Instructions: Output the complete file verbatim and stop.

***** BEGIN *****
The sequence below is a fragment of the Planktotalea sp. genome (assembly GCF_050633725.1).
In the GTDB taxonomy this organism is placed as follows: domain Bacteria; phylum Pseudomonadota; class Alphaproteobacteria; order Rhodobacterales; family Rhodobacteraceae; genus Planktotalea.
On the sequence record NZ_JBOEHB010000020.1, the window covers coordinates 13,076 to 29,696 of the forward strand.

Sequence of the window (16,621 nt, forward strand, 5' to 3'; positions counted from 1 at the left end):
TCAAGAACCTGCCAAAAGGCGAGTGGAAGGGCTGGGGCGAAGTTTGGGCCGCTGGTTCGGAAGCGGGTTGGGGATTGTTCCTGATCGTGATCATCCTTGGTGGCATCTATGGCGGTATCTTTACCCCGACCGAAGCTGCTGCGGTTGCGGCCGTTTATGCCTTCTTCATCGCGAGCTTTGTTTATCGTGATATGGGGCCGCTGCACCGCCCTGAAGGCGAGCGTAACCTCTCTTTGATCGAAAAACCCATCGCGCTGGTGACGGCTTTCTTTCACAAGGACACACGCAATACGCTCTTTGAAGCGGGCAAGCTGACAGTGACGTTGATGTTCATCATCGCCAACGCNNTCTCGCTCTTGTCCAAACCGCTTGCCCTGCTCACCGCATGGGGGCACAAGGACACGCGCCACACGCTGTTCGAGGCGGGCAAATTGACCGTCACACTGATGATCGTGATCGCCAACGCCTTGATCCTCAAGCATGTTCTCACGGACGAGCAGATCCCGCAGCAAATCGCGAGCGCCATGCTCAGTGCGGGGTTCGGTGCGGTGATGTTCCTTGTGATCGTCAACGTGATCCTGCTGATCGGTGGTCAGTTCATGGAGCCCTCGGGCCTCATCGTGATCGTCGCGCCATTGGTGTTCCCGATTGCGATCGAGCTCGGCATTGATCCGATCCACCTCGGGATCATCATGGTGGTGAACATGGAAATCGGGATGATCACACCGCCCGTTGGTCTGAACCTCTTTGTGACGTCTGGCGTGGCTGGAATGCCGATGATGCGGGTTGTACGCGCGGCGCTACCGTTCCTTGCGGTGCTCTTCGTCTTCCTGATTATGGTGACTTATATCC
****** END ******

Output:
The sequence below is a fragment of the Planktotalea sp. genome (assembly GCF_050633725.1).
In the GTDB taxonomy this organism is placed as follows: domain Bacteria; phylum Pseudomonadota; class Alphaproteobacteria; order Rhodobacterales; family Rhodobacteraceae; genus Planktotalea.
On the sequence record NZ_JBOEHB010000020.1, the window covers coordinates 13,076 to 29,696 of the forward strand.

Sequence of the window (16,621 nt, forward strand, 5' to 3'; positions counted from 1 at the left end):
TCAAGAACCTGCCAAAAGGCGAGTGGAAGGGCTGGGGCGAAGTTTGGGCCGCTGGTTCGGAAGCGGGTTGGGGATTGTTCCTGATCGTGATCATCCTTGGTGGCATCTATGGCGGTATCTTTACCCCGACCGAAGCTGCTGCGGTTGCGGCCGTTTATGCCTTCTTCATCGCGAGCTTTGTTTATCGTGATATGGGGCCGCTGCACCGCCCTGAAGGCGAGCGTAACCTCTCTTTGATCGAAAAACCCATCGCGCTGGTGACGGCTTTCTTTCACAAGGACACACGCAATACGCTCTTTGAAGCGGGCAAGCTGACAGTGACGTTGATGTTCATCATCGCCAACGCNNTCTCGCTCTTGTCCAAACCGCTTGCCCTGCTCACCGCATGGGGGCACAAGGACACGCGCCACACGCTGTTCGAGGCGGGCAAATTGACCGTCACACTGATGATCGTGATCGCCAACGCCTTGATCCTCAAGCATGTTCTCACGGACGAGCAGATCCCGCAGCAAATCGCGAGCGCCATGCTCAGTGCGGGGTTCGGTGCGGTGATGTTCCTTGTGATCGTCAACGTGATCCTGCTGATCGGTGGTCAGTTCATGGAGCCCTCGGGCCTCATCGTGATCGTCGCGCCATTGGTGTTCCCGATTGCGATCGAGCTCGGCATTGATCCGATCCACCTCGGGATCATCATGGTGGTGAACATGGAAATCGGGATGATCACACCGCCCGTTGGTCTGAACCTCTTTGTGACGTCTGGCGTGGCTGGAATGCCGATGATGCGGGTTGTACGCGCGGCGCTACCGTTCCTTGCGGTGCTCTTCGTCTTCCTGATTATGGTGACTTATATCC